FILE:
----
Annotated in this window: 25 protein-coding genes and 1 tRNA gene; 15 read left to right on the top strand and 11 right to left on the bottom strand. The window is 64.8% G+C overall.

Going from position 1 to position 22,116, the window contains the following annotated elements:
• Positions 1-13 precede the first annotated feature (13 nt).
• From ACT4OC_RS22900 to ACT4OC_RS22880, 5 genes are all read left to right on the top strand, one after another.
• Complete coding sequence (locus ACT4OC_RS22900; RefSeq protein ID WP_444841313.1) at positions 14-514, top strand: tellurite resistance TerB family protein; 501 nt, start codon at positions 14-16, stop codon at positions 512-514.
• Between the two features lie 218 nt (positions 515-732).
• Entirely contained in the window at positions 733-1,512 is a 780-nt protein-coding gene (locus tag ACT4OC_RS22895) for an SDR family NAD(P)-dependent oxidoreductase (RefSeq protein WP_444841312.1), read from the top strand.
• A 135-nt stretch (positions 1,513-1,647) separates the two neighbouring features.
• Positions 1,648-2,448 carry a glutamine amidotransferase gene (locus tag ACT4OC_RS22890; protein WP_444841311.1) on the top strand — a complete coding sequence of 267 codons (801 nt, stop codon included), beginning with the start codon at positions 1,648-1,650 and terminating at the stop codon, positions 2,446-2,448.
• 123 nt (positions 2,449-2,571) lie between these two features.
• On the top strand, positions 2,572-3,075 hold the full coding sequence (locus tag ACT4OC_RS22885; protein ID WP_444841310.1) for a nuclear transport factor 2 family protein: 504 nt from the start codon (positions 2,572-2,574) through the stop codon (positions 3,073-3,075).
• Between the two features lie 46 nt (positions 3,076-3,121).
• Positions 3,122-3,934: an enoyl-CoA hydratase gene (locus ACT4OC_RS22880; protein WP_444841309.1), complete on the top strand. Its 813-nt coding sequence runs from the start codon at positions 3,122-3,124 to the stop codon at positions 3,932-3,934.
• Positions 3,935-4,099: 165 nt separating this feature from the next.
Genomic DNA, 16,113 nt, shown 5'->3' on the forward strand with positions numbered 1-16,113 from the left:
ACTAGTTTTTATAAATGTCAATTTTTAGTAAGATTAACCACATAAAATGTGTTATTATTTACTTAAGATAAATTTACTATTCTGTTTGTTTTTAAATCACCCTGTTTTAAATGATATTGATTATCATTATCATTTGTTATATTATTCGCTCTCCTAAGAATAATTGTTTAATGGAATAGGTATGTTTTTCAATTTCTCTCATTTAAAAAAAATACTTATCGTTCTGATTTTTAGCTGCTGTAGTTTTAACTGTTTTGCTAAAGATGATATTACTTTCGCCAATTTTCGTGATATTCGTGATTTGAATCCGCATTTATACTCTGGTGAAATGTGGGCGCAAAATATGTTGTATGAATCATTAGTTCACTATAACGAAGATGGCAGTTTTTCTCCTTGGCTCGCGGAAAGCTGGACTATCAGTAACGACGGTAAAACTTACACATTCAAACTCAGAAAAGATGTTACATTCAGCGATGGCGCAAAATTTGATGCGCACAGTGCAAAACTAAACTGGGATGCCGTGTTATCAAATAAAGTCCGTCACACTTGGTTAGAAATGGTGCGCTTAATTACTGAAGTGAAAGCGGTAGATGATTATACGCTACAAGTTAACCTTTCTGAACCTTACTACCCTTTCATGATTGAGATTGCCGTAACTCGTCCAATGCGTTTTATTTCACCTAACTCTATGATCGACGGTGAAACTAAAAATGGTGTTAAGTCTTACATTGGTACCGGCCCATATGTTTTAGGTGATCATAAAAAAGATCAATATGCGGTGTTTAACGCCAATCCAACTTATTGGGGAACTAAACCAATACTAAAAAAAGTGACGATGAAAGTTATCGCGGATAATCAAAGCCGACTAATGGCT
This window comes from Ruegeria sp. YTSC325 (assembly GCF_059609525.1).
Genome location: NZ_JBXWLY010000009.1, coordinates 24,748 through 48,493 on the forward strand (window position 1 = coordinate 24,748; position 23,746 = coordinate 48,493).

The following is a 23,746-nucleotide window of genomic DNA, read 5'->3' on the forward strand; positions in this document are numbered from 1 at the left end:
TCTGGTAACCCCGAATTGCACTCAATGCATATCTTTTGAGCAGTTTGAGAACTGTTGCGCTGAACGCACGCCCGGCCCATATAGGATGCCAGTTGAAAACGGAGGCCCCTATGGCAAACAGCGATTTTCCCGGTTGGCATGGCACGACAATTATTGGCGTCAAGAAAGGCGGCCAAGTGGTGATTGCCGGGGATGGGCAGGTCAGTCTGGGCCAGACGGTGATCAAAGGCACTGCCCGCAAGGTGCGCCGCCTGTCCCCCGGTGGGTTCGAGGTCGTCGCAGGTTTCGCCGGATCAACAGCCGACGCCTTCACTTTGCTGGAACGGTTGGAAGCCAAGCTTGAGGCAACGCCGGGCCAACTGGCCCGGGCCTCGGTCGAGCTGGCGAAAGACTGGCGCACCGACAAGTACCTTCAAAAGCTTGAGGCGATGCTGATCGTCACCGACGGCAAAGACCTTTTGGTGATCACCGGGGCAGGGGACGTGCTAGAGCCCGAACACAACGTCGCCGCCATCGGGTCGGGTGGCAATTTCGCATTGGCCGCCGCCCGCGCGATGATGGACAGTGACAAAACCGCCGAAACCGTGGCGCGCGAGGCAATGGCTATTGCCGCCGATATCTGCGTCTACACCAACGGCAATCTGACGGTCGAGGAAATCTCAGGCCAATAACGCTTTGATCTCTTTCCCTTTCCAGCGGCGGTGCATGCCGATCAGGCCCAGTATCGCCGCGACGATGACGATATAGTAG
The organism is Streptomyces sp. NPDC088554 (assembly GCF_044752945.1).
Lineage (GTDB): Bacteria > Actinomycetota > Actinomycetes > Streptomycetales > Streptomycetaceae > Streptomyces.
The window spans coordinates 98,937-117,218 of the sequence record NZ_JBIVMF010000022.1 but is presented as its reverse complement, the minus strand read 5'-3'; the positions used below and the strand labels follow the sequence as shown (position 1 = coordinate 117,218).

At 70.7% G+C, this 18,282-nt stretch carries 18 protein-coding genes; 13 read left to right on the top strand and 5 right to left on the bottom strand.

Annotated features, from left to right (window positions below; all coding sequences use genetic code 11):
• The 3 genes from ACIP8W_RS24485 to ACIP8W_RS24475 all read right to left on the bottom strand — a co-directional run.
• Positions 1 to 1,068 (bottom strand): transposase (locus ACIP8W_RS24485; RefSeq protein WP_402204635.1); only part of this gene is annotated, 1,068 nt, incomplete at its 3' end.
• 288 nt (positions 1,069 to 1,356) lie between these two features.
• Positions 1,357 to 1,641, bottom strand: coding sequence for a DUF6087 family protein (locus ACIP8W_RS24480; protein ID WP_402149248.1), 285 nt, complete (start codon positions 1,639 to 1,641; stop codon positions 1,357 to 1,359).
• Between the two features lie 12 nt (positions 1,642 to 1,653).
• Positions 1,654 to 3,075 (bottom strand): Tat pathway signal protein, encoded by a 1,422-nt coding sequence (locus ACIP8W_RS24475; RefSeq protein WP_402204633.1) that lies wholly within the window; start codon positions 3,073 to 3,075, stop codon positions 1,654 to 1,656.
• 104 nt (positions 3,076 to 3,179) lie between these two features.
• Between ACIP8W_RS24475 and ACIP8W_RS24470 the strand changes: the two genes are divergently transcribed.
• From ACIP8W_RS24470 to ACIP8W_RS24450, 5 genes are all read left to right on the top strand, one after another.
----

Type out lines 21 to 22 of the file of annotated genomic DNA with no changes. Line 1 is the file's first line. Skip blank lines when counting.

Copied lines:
The organism is Streptomyces sp. NPDC088554 (assembly GCF_044752945.1).
Lineage (GTDB): Bacteria > Actinomycetota > Actinomycetes > Streptomycetales > Streptomycetaceae > Streptomyces.